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No mercy for drivers without number plates this festive season

Chikunga lauded traffic authorities for reducing crashes during last year's festive season, but said it was the tip of the iceberg.
Chikunga lauded traffic authorities for reducing crashes during last year's festive season, but said it was the tip of the iceberg.
Image: Supplied/ER24

Motorists driving without number plates will be among those targeted during the festive season road safety campaign, transport minister Sindisiwe Chikunga said.

“This is generally done by speedsters and people who want to avoid detection by speed cameras. This is defeating the ends of justice, and such vehicles will be stopped and impounded until plates are properly attached,” said Chikunga at the launch of the campaign in Tsakane on Sunday.

Chikunga announced a six-point plan to deal with carnage on the roads during the six-week holiday season — dealing with pedestrian safety, vehicle roadworthiness, public transport overloading, drunken driving, speeding and execution of warrants.

She lauded traffic authorities for reducing crashes during last year’s festive season from 1,395 to 1,299, and fatalities from 1,808 to 1,560 compared with the year before.

“However, these figures will always remain a tip of the iceberg as our intentions are to have half this number of car crashes and fatalities by 2030 as is the global target set by the UN. We will therefore not lower our guard this festive season,” she said.

Each province has been given a target to achieve throughout the 365 Days of Road Safety campaign, she said.

Chikunga said instructions have been issued for all provincial authorities to conduct public transport inspections of buses and taxis at ranks and for trucks to be checked at weighbridges to ensure height and load compliance.

Road safety efforts will be intensified in the five provinces that account for more than 80% of road crashes and fatalities — Gauteng, KwaZulu-Natal, Eastern Cape, Western Cape, Limpopo and Mpumalanga. They will receive focused attention with night-time deployment of traffic officers and road safety activations intended to improve pedestrian safety.

“We know that our borders have been very busy during the festive seasons in the past and the Cross-Border Road Transport Agency has geared itself to ensure that vehicles coming in and out of our country are compliant with all requirements,” she said.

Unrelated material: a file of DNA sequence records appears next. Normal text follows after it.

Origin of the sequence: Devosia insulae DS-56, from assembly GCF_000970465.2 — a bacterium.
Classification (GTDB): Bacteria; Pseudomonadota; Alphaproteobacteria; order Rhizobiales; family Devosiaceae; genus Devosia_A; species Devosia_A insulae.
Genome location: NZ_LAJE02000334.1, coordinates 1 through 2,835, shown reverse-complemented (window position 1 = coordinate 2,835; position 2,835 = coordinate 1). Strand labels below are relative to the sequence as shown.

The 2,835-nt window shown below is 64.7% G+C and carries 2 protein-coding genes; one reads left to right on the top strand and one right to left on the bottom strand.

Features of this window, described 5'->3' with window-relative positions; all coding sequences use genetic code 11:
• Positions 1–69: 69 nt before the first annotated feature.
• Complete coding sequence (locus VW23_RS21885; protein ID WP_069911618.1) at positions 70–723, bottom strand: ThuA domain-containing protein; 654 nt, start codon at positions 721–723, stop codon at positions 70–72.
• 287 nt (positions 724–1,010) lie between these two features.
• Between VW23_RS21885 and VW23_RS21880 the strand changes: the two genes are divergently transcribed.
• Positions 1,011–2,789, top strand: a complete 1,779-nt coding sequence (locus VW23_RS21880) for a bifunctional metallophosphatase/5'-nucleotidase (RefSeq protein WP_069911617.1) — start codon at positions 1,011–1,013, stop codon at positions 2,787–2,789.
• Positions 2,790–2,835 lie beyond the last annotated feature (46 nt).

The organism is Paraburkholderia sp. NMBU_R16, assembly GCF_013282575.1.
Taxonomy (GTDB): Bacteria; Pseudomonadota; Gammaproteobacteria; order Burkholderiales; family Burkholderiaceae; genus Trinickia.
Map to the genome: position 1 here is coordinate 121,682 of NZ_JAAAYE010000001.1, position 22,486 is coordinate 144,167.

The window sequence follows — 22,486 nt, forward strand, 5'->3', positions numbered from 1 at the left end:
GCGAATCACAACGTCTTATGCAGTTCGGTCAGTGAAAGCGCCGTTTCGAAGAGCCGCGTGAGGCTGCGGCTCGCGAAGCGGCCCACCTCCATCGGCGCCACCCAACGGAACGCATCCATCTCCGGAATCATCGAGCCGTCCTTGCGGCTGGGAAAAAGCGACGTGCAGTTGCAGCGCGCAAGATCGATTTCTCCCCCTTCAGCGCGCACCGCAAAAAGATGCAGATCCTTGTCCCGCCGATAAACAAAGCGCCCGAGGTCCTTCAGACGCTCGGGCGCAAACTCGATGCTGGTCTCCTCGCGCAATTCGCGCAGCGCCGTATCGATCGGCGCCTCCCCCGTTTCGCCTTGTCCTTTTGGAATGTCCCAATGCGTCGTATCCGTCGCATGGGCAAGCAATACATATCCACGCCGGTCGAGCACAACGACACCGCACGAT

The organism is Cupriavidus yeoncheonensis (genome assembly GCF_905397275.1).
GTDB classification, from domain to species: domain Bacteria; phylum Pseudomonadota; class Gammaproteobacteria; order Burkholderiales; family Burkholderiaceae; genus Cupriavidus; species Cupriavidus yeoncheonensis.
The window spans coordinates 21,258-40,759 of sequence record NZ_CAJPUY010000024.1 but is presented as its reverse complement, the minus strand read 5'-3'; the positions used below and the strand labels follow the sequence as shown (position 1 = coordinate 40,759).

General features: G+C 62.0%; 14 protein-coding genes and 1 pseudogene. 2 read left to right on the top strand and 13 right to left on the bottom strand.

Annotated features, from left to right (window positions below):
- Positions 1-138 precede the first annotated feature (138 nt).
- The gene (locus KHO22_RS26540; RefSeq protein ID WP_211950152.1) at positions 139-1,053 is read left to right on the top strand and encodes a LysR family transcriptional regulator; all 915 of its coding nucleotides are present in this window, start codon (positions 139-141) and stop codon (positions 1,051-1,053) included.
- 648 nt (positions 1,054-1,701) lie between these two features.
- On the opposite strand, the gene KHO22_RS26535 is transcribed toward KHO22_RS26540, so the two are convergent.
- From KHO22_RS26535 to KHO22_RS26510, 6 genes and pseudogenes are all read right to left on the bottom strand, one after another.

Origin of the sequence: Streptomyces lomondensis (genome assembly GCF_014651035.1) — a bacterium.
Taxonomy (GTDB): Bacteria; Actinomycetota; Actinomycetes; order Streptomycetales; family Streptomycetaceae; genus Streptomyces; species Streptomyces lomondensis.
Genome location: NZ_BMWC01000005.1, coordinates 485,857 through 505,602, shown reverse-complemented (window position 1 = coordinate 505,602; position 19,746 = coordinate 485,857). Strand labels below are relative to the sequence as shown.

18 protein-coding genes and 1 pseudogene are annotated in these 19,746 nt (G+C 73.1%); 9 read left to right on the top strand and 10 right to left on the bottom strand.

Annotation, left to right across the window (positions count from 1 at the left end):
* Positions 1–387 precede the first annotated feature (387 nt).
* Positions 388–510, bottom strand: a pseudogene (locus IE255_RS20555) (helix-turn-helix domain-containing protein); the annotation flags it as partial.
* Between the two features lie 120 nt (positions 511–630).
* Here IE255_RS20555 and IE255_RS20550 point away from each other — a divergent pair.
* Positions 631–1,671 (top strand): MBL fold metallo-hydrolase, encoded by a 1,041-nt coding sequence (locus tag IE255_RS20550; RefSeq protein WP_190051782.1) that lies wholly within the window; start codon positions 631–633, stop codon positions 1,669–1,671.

Ports of entry will be monitored including Beitbridge in Limpopo, Lebombo in Mpumalanga, Ficksburg in the Free State and Golela in KwaZulu-Natal.

She said the transport department will deal with corruption and bribery.

“Our own assessment tells us that corruption relating to the issuing of learners' licences and bribery increase around this time. We warn officials and members of the public to desist from corrupt behaviour, which is a major damper to our efforts of maintaining safer roads. Our anti-corruption agents will be deployed and the instruction to them is to show no mercy and arrest both corruptor and corruptee,” she said.

Corridor operations will be undertaken during peak travel periods linking provinces that share borders, and 24 routes that have recorded a high number of crashes and fatalities in the past will be prioritised. These include: the R573 (Moloto Road) in Mpumalanga; R71 in Mankweng Limpopo; N2 Idutywa in the Eastern Cape; N2 Mount Ayliff in the Eastern Cape; N1 Naboomspruit in Limpopo; R61 Mbizana in the Eastern Cape; N1 Mokopane in Limpopo; Ventersdorp road in North West; R61 in Mthatha, Eastern Cape; N2 Pongola in KwaZulu-Natal; R61 Mzamba in the Eastern Cape; N1 Musina in Limpopo; N2 Mount Frere in the Eastern Cape; N4 Middelburg in Mpumalanga; N1 Laingsburg in the Western Cape; N2 Port Shepstone in KwaZulu-Natal; N1 Makhado in Limpopo; N2 Libode in the Eastern Cape; R61 Libode in the Eastern Cape; N4 Nelspruit in Mpumalanga; Francie Van Zyl road in Parow, Western Cape; N3 Harrismith in the Free State; M35 Folweni in KwaZulu-Natal; and N2 Mthatha in the Eastern Cape.


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